Microsoft abandons Windows Live branding in Windows 8

As detailed within Microsoft’s Building Windows 8 blog earlier today, the software company is giving up the “Windows Live” brand and looking to combine all Windows services into a single Microsoft account. Similar to Google’s approach of using a single Google+ login for a variety of Web services, Windows 8 users will use a Microsoft account to sign into a PC or tablet. The Microsoft account will also be used to check billing within the Windows 8 app store as well as Zune and Xbox LIVE services. Microsoft accounts won’t be tied into Hotmail and users are free to use any email address to activate a new Microsoft account. In addition, users will be able to create a list of trusted devices tied to the account. 

dell-streak-windows-8-metroMany of the Windows Live services are simply being renamed to a generic equivalent for the sake of simplicity. For instance, MSN Messenger will become “Messaging App,” Windows Contacts will become the “People App,” Windows Live Mail and Outlook Express will become the “Mail App,” Windows Live Photo Gallery and Windows Live Movie Maker will become the “Photos app, Photo Gallery and Movie Maker,” and Windows Calendar will become the “Calendar App.” Designed for continuity across devices, these new names will be the same on Windows 8 computers, Windows Phone devices and the Web version of

Beyond simple branding, Microsoft is also pushing the cloud computing features that will be tied into a Microsoft account. According to Windows unit head Steven Sinofsky, he stated “When you connect a device or service to your Microsoft account, you’re automatically provisioned with a set of cloud services, including a contact list, calendar, inbox, instant messaging, and cloud storage.  Of course these services connect to your PC and your Windows Phone, they’re accessible from any web browser, and they’re accessible to different apps if the developer of the app implements our API.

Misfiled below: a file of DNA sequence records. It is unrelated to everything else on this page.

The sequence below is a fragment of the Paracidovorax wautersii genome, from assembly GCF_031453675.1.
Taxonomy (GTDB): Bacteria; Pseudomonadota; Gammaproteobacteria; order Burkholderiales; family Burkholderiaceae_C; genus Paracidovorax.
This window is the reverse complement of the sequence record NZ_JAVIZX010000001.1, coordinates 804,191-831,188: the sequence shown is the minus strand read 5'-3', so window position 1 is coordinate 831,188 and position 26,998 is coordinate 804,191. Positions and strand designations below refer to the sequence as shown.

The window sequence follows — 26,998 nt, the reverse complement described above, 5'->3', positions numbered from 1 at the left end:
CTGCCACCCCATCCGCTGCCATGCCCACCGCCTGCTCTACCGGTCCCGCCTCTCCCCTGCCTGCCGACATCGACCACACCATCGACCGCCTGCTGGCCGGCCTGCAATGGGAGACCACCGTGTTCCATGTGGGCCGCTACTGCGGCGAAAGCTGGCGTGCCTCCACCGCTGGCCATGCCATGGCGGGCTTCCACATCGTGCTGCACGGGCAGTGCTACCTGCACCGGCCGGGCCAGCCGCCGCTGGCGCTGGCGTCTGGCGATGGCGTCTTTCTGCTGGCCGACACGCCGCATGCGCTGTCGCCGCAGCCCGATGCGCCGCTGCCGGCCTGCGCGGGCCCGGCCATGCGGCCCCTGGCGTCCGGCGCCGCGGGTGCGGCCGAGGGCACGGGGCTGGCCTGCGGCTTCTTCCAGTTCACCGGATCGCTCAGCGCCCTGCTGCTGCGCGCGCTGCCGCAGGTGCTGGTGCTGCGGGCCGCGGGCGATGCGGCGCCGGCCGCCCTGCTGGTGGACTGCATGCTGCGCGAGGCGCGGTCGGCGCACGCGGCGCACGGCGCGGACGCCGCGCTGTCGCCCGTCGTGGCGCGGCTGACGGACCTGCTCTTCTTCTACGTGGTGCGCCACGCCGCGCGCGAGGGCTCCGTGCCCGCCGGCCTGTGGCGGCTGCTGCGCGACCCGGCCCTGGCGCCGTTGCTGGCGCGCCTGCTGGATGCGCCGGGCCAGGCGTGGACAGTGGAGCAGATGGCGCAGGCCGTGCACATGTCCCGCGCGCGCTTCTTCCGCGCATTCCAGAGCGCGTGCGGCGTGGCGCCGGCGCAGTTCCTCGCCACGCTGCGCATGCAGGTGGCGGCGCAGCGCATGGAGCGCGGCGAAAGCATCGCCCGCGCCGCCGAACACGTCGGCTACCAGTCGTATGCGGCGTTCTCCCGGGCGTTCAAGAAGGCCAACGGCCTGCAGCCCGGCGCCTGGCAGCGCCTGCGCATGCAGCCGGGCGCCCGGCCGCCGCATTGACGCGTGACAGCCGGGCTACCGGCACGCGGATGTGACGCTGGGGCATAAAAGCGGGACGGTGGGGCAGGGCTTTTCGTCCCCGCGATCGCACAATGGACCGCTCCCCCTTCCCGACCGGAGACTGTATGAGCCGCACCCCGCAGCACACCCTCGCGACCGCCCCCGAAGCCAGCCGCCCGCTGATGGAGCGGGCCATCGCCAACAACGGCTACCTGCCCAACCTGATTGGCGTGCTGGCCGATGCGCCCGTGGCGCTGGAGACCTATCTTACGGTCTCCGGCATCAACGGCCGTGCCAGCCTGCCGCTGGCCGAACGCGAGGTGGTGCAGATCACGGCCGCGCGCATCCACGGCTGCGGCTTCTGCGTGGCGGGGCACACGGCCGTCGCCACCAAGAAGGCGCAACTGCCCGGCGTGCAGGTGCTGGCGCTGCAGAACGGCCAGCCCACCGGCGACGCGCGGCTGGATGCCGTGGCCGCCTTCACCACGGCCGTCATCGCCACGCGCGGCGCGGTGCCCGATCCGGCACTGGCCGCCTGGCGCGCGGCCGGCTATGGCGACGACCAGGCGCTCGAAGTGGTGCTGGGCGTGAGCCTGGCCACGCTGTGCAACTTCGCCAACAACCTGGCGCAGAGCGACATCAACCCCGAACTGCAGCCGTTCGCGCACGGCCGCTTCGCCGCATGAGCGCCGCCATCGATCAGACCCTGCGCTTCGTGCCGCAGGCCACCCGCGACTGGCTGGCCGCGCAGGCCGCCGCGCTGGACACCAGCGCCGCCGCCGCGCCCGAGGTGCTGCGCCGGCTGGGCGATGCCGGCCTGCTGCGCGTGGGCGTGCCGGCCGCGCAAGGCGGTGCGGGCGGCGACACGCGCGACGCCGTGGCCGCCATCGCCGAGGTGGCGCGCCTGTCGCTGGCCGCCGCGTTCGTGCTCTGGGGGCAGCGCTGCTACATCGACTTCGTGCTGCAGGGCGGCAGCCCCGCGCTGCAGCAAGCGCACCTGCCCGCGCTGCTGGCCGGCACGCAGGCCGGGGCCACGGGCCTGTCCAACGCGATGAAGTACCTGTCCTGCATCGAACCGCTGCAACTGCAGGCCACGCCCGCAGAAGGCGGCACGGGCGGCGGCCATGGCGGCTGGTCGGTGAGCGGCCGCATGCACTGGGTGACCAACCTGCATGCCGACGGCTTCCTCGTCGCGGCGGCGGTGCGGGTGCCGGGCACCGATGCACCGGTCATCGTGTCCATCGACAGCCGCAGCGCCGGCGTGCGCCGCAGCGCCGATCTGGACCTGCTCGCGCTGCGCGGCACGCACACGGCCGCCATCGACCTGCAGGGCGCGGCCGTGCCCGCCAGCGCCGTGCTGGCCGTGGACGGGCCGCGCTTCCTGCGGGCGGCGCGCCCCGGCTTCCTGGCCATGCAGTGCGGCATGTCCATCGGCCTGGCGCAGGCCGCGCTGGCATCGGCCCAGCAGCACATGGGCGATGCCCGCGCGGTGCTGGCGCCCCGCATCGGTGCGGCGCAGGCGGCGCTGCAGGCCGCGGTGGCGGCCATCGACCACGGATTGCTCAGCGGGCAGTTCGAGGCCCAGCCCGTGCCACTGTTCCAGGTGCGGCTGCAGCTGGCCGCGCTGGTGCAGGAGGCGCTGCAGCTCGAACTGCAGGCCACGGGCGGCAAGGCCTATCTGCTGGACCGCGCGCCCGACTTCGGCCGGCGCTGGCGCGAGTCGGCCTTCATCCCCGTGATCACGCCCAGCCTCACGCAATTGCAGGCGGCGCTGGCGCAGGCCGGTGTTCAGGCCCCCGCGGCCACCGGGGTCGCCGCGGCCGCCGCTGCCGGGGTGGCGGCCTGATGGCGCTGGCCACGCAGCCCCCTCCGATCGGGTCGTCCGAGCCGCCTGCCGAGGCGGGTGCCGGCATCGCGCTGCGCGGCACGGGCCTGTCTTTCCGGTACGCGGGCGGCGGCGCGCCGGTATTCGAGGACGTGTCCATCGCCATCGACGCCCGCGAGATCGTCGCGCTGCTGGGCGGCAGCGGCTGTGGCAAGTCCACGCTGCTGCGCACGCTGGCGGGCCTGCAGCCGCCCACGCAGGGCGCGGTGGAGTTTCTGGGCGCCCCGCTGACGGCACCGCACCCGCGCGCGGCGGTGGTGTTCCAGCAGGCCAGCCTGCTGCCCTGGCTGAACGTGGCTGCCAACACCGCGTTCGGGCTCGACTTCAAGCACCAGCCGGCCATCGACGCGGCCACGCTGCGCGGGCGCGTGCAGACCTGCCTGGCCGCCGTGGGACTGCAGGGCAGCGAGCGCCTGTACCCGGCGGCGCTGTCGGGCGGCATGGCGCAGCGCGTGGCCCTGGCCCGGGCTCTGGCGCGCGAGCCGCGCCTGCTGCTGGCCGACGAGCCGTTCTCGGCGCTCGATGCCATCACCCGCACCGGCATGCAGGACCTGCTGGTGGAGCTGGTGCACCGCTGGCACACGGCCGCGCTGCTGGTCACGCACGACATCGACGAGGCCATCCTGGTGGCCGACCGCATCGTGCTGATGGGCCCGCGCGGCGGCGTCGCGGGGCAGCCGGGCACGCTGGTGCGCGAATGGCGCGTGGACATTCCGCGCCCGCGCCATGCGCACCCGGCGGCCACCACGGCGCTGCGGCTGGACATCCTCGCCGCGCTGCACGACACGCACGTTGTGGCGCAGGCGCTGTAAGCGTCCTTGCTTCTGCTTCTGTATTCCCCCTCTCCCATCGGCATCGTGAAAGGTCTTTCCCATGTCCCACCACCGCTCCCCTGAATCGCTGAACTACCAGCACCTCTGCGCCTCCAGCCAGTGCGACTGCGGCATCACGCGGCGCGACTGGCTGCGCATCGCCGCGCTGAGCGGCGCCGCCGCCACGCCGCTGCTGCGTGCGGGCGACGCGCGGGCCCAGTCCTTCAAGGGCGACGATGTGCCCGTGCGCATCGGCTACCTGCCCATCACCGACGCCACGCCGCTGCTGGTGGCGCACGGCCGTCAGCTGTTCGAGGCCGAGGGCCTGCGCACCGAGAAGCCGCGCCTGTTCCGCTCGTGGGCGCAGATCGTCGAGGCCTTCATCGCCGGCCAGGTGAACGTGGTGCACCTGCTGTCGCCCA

windows 8 consumer preview hands on video overview hp folio 13This allows users to add information to one device and it will show up on all devices connected to the Microsoft account. For instance, a Windows Phone user could add a contact to their phone while attending a business function and the contact information will appear on their Windows 8 PC automatically the next time they login with their Microsoft account. SkyDrive will also tie heavily into cloud sharing. On a Windows Phone for instance, SkyDrive has been integrated into the camera roll and automatically copies all new photos to the cloud photo album. 

Microsoft will also allow third party services such as Facebook, Twitter and LinkedIn to connect to the Microsoft account. Contacts within these services can be loaded into the People App, thus allowing a user to email a connection on their LinkedIn account or call up a Facebook friend, assuming that the Facebook contact has provided a phone number. Microsoft has opened up the Live software development kit for third parties to create their own Metro style applications that will tie into the Microsoft account. Microsoft plans to offer more details regarding the implementation of the Microsoft account in the coming weeks.